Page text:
Your skin is the largest organ in your body – a protective barrier from the outside world. But when your skin is wounded, your body’s internal tissues become exposed to your external environment.
There are a few myths to dispel when it comes to healing open wounds. For instance, leaving an open wound uncovered to “dry out” can actually increase pain and slow the healing process, and applying alcohol or peroxide to the wound site can be equally damaging.
Generally, injuries caused by a blow, cut, or impact that breaks the skin will heal naturally over time. However, you can do a few things to help speed up the process.
1. Use the Right Dressings and Change Them Often
If your wound requires dressings – whether they are made from gauze, hydrocolloids, optifoam, etc. – you’ll need to change them regularly. If your wound is a result of surgery, you’ll likely have already received guidelines on how to care for it from your medical provider.
Changing bandages as soon as they become soaked is a critical step in correct wound care – leaving wet dressings can slow down the healing process and even encourage infection.
2. Clean the Wound
Before applying dressings to any cut or scrape, you should clean the wound. If wounds aren’t cleaned of debris and pathogens, they could remain in the wound and slow down the healing process.
The first step in wound care is to gently but thoroughly flush the wound out with water and an antiseptic solution or mild soap. Once the wound is clean, pat it dry with a clean piece of gauze.
Examine the wound for any pieces of debris – like small pieces of glass or wood. If debris is lodged inside the wound, remove it with a pair of sterile tweezers before bandaging it up.
3. Use a Topical Antibacterial
Wounds can be treated with over-the-counter antibacterial ointments and salves. These antibacterial ointments kill pathogens, reduce the risk of infection, and help wounds heal faster.
If, for whatever reason, you don’t have access to over-the-counter antibacterial ointments, you can use petroleum jelly – which will provide an additional protective barrier underneath the bandage.
4. Don’t Let it Get Wet When You Bathe
Avoid getting your wound wet while you bathe or shower. Getting a wound wet while you bathe increases the risk of infection because you can spread harmful bacteria from one part of your body to another.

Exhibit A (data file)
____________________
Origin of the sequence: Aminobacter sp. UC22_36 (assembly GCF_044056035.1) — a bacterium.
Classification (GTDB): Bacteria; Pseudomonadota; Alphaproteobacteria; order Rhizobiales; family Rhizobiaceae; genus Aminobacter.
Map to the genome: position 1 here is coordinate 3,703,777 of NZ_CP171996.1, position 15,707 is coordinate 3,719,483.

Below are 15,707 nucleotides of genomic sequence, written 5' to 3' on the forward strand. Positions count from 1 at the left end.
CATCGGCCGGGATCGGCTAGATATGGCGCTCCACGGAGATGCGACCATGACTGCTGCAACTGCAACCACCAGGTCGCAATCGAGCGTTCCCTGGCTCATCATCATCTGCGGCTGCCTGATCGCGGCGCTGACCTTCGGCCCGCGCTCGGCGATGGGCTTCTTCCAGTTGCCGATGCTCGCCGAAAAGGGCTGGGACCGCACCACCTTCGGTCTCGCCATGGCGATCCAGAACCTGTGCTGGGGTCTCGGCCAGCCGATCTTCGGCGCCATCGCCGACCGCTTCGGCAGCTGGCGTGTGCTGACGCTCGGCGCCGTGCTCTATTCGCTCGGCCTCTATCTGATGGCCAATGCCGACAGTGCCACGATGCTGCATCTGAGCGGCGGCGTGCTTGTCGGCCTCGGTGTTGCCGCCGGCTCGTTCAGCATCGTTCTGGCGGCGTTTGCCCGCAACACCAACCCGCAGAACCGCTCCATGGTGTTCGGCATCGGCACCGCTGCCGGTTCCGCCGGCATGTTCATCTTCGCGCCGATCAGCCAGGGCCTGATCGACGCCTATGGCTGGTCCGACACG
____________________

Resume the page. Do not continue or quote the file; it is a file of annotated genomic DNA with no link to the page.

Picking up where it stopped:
You can use a cast or wound protector in the bath or shower, or you can wrap your wound in plastic wrap to cover it and tape a kitchen trash bag over it. If it’s impossible to keep your wound dry when you bathe or shower, medical professionals recommend opting for a sponge bath instead.
5. Get Enough Sleep
Sleep is vital to your body’s regeneration process. During sleep, your body heals and recovers from stressors and injuries.
Your body releases more of the hormones required for growth at night, which helps regenerate your skin cells while you sleep. Getting enough sleep is essential for all of your body’s regenerative processes.
6. Stop Smoking
If you have a wound that is not healing like it should, stop smoking. Every time you smoke a cigarette, the blood vessels in your body narrow by 40% to 45% for several hours. If you smoke another cigarette during that time, you risk starving your wound of the vital oxygen-rich blood it needs to heal.
Quitting smoking or cutting down will speed up the healing process of all wounds.
7. Look Out for Signs of Infection
Every time you change your dressings, you should watch out for signs of infection. If your wound gives off an odor, oozes opaque fluid, feels hot to the touch, or is swollen and inflamed around the edges, it may have become infected.
If you suspect an infection, seek medical assistance from your primary healthcare provider right away.
When to See a Doctor
Generally, minor cuts and abrasions will not need stitches or staples to help them heal. However, puncture wounds or injuries that cause the skin to tear will need to be debrided and covered with dressings to keep the area moist.
If your wound continues to bleed even after you’ve applied continuous pressure, you may need stitches, adhesive glue, or staples. If you sustain a deep wound that requires stitches or you’ve been bitten by an animal, do not attempt to treat it at home. In the case of animal bites, you may also need tetanus and rabies shots.